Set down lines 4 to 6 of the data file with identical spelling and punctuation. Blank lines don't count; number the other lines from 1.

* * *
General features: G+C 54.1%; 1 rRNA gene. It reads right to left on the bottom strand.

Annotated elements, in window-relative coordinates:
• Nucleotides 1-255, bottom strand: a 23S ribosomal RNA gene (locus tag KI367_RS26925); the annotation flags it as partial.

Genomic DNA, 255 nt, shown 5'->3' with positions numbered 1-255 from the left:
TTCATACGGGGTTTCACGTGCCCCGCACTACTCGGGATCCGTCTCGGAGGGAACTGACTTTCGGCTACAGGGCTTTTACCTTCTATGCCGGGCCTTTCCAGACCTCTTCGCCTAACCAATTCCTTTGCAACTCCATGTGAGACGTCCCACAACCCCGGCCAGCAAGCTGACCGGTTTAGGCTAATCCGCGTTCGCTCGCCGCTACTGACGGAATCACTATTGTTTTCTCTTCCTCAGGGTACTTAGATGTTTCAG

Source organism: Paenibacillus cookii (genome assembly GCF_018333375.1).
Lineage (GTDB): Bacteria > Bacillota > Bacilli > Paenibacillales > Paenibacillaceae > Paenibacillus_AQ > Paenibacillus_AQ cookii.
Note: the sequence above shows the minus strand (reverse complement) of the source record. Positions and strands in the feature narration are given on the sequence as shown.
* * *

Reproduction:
Genomic DNA, 255 nt, shown 5'->3' with positions numbered 1-255 from the left:
TTCATACGGGGTTTCACGTGCCCCGCACTACTCGGGATCCGTCTCGGAGGGAACTGACTTTCGGCTACAGGGCTTTTACCTTCTATGCCGGGCCTTTCCAGACCTCTTCGCCTAACCAATTCCTTTGCAACTCCATGTGAGACGTCCCACAACCCCGGCCAGCAAGCTGACCGGTTTAGGCTAATCCGCGTTCGCTCGCCGCTACTGACGGAATCACTATTGTTTTCTCTTCCTCAGGGTACTTAGATGTTTCAG

Source organism: Paenibacillus cookii (genome assembly GCF_018333375.1).